Orlik, Russia


Orlik (Bur. Orlig) is a village, the administrative center of the Okinsky district of the Republic of Buryatia and the rural settlement "Orlikskoe". Population - 2555 people. (2010). The village was founded in 1927 as the administrative center of the Okinsky khoshun of the Tunkinsky aimag of the Buryat-Mongolian ASSR. Since 1940 it has been the center of the newly formed Okinsky aimag of the Buryat-Mongolian ASSR.


On the slow deep Russian Oka there is a whole Eagle, and on the shallow and swift Sayan Oka - only Orlik. This is the name of the village (2.6 thousand inhabitants), the center of the most deaf, remote and high-mountainous Okinsky district of Buryatia. The distances from Orlik to anything are impressive: 150 kilometers to the asphalt road in Mondy, 360 to the Trans-Siberian Railway in Kultuk, 470 to the nearest big city of Irkutsk and 710 kilometers to Ulan-Ude. Above the lost world of Siberian Tibet, as the Okinsky district is sometimes called, Orlik soars like a metropolitan eagle - there are several shops, two asphalt streets, a school, a hospital and even an ATM. Also - a hotel and two camp sites: having reached Orlik in the last part, past the beauties of the Okinsky tract, we whiled away the days here waiting for the car in the direction of the Valley of Volcanoes. There are no sights in Orlik, but such a wilderness cannot but be colorful.

At the entrance to Orlik meets Geser - the hero of the Tibetan religion Bon, whose fame spread across the Mongolian steppes and mountains along with Tibetan Buddhism. On the Oka, Geser somehow took root especially well, probably replacing some god or hero who did not wait for ethnographers. Which came from the forgotten paganism of the Soyots - ancient mountain reindeer herders, who in the 20th century switched to the Buryat language from Turkic, and in the Middle Ages - to Turkic from Samoyedic. I talked about the Soyots in more detail in the last part - their villages Sorok, Bokson and Khurga are located to the south along the highway. In the regional capital, Soyots make up a fifth of the population, and it is more popular to be Khongodor here - this is the name of the Tunkin-Oka Buryat tribe, which is closer to the Kalmyks in its origin from the Mongolian Kobdo valley.

However, you even forget about Geser when something more amazing is shown ahead - ASPHALT! The two solid streets of Orlik are like Tristan da Cunha or Easter Island - alone for hundreds of kilometers.



Usually, the Okinsky guard, set up in 1728, is considered to be the starting point here - however, much further downstream, at the mouth of either the Sentsy or the Zhambolok. A year earlier, Russia and China agreed on a border, the line of which has remained unchanged since then. However, even the Cossacks were reluctant to serve in the remote mountains, at the outposts performing mainly the role of officials and authorities. The Buryats-Khongodors were attracted to the authorities to wave the saber and catch intruders, and not so much from the neighboring Tunka, but from the Alar steppes behind the mountains, where several Khongodor clans settled in the 17th century. It was from the guards that the expansion of the Buryats on the Oka began, but if in Tunka the Soyots disappeared among them without a trace, everything turned out differently here: the Khongodors had money and power, the Soyots had the ability to survive in the most difficult conditions, and the two peoples stood here back to back between nature and the state. As a result, of course, the Buryat culture suppressed the Soyot culture, but still not without a trace... RSFSR. Later, Selenginsky aimag was ceded to "mainland" Buryatia, and Ekhirit-Bulagatsky and Alarsky became the basis of the Ust-Orda Buryat Autonomous Okrug. The Tunkinsky aimag did not turn into the Tunkinsky-Okinsky or there East Sayan Soyoto-Buryat Autonomous Okrug, but in general it had every chance for this and even managed to acquire an internal division: in 1923, the Soyot khoshuun arose, the inhabitants of which agreed that half of them travel too close for paperwork, and half too far. They searched for a place for a new regional center for a long time, and in 1927 they stopped at the Baga-Khubrag winter hut, where the Komissarov family lived. The name Komissarovka was asked, of course, to be on the map of Soviet Russia, but the Buryats preferred the Orlig stream, which flows into the Oka here - the village became Orlik according to it. In 1940, when it apparently finally became clear that there would be no TOBAO, the Okinsky district was formed. In the same year, Vladimir Obruchev explored something in the surrounding mountains, and therefore, apparently, the last street was named after him, which has now become a transit route through the village.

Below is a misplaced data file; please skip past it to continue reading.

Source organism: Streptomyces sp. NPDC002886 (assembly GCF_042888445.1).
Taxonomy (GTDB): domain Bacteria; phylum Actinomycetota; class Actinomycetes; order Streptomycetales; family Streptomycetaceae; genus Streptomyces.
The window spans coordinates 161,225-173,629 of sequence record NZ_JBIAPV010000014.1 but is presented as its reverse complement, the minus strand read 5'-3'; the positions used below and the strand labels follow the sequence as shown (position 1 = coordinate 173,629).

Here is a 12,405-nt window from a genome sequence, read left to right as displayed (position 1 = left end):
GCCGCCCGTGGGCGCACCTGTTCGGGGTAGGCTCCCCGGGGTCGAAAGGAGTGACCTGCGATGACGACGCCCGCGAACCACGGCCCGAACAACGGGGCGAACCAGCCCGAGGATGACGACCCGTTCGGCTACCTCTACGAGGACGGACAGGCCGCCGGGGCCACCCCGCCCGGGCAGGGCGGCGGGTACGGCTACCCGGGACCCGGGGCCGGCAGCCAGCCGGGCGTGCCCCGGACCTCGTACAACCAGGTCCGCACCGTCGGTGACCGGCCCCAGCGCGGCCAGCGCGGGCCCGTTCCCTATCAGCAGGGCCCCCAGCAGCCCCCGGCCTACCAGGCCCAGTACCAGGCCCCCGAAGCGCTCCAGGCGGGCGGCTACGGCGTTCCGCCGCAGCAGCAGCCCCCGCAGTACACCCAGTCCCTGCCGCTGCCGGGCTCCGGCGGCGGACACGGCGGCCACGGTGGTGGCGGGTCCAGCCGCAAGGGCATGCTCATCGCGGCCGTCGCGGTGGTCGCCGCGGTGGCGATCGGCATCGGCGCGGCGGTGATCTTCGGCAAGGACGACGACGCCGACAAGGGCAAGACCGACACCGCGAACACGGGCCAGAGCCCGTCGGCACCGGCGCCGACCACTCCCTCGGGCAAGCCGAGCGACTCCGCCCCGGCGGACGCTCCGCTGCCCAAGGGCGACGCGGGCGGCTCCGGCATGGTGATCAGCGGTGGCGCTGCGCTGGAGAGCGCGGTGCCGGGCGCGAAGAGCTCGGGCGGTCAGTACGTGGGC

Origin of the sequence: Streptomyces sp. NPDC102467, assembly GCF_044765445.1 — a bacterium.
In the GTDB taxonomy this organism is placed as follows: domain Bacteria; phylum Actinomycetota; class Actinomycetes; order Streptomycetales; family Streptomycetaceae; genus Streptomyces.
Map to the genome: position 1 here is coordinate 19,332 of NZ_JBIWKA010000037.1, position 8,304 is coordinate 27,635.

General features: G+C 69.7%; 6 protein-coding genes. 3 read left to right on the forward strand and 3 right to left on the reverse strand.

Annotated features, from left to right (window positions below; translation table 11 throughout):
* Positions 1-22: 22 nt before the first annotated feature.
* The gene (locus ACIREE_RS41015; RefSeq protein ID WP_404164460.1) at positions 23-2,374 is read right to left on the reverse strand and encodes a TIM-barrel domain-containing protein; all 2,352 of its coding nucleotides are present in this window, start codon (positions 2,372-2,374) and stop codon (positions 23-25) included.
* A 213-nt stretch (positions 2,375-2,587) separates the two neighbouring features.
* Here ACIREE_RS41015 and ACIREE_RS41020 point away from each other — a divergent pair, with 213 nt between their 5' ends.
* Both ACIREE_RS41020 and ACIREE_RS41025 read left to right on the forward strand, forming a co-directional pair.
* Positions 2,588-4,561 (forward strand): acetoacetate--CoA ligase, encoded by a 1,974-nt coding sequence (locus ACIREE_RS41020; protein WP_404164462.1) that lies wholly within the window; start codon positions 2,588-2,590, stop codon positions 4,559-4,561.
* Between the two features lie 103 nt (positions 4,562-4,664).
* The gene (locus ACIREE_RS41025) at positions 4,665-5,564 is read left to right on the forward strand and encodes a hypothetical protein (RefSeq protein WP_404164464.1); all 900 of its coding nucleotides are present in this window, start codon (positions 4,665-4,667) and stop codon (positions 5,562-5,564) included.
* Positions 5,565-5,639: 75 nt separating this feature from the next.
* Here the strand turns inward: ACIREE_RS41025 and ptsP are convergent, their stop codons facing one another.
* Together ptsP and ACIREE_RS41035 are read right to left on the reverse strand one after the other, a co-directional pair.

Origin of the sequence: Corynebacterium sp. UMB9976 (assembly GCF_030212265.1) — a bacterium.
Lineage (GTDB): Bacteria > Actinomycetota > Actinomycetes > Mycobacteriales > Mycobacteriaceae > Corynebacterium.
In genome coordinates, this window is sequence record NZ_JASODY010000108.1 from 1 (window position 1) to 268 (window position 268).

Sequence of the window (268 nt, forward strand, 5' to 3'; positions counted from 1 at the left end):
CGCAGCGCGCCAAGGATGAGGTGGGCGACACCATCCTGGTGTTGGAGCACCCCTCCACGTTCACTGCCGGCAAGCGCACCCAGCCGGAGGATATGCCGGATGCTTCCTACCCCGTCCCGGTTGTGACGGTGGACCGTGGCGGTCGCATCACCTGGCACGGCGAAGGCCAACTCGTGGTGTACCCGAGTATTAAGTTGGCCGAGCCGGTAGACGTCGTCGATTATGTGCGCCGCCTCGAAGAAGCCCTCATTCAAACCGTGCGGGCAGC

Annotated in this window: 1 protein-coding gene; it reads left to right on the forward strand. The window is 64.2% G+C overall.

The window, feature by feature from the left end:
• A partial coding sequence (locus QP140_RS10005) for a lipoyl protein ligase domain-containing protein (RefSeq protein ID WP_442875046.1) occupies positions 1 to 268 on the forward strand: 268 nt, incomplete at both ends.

It is located at an altitude of 1376 meters above sea level in the Eastern Sayan Mountains, in a narrow intermountain valley on the right bank of the Oka River, above the confluence of the Orlik River.

The end point of the republican highway 03K-035 Mondy - Orlik, branches from the federal highway A333 Kultuk - Mondy - the border with Mongolia.

Distances to:
Ulan-Ude - 770 km,
Mondy - 153 km,
Kyrena - 235 km,
Slyudyanka - 363 km.